Know your role
Have you ever been driving with one of those dreaded backseat drivers?
"Turn left! Turn left!" "Wouldn't it have been faster to go through town?" Horrified gasp and foot hitting an imaginary brake as a car turns into the roadway 300 yards in front of you.
While backseat drivers' advice might be well intentioned, it drives us crazy. If you're not driving, your responsibility is to entertain the kids or enjoy the scenery, not try and do the driver's job for him.
In the same way, it is individuals' and businesses' role to create jobs, not the government's. Government's job is to fairly enforce laws, not to pick the winners and losers in an economy or a job market.
That doesn't stop politicians like Assembly Speaker Barbara Buckley from trying, though.
In her Legislative Session Opening Day address, Speaker Buckley said, "People I have talked to all over the state are terrified of losing their jobs. In better times, when we clung to the illusion that our state was recession-proof, we never worried about coping with a 9 percent unemployment rate. Job creation must be one of our top priorities."
Job creation shouldn't be a top priority—or a priority at all—for Nevada's politicians. Creating jobs isn't the duty of the state or federal government. If you're not so sure, just google Nevada's Constitution. Good luck finding the part where it talks about the inalienable rights to life, liberty and being employed.
Government and politicians like Speaker Buckley have an important role to play. It's their responsibility to make laws, fund basic services and choose the state bug.
There are also three practical reasons why the government should only employ people to fulfill its basic functions and shouldn't attempt to create jobs. First, every dollar Nevada's government spends comes, by way of taxation, from the state's residents or from tourists. So when the state takes more, the rest of us have less.
As George Mason University economics professor Dr. Richard Wagner wrote recently, "Whether government finances its added spending by increasing taxes, by borrowing, or by inflating the currency, the added spending will be offset by reduced private spending. Furthermore, private spending is generally more efficient than the government spending that would replace it because people act more carefully when they spend their own money than when they spend other people's money."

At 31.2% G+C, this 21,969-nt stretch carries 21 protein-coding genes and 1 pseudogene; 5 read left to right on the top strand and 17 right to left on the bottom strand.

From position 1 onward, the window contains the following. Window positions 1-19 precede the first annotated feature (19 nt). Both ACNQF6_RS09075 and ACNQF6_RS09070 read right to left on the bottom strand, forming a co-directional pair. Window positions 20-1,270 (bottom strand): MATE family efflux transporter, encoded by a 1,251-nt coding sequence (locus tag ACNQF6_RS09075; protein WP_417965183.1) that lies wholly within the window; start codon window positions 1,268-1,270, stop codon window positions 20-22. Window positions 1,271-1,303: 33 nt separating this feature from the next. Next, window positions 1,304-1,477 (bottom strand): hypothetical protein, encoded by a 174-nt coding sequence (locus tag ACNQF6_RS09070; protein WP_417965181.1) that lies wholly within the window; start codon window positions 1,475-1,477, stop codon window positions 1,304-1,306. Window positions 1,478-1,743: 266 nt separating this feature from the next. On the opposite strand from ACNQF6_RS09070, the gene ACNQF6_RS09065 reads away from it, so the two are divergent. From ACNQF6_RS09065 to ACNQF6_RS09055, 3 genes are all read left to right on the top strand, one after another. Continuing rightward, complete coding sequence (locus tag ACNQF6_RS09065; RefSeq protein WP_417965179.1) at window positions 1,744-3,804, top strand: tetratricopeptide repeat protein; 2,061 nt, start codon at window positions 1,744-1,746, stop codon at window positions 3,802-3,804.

Dr. Wagner also identifies the second reason why government shouldn't try to create jobs: Government tends to be highly wasteful.
Now, wasteful spending occurs in both the government sector and the private sector. The difference is that a wasteful business has to face competition from other businesses. If another business can operate more efficiently, and offer similar services at a better price, it will force its wasteful competitors to either reform or go out of business. The government, however, often faces no competition, and it's therefore not surprising that waste and corruption thrive within government.
The third reason is that job creation should not be treated as a goal on its own. Everyone in the state could be employed tomorrow if politicians simply passed a law requiring all unemployed persons to go to work digging holes with shovels, spoons or their fingers on one day, and filling the holes the next.
Nevada would have full employment, but so what? A job isn't an end in itself. It is a means to an end. Private-sector jobs create wealth—a product or a service that someone else values enough to exchange cash for it. The producer then takes the money he has earned and uses it to purchase products or services he values. If everyone is digging and filling holes, we have full employment. But no wealth is being created.
So while Nevadans may appreciate Speaker Buckley's sympathy, the way for her to really help is not through "job creation." When the government tries to take on the role of private industry, confusion ensues and poor decisions often get made—just like when a backseat driver shouts directions.
Instead, we should keep government in the background where it belongs, and let private individuals and businesses—the drivers of our free-market economy—create the jobs.
Victor Joecks is the deputy communications director at the Nevada Policy Research Institute.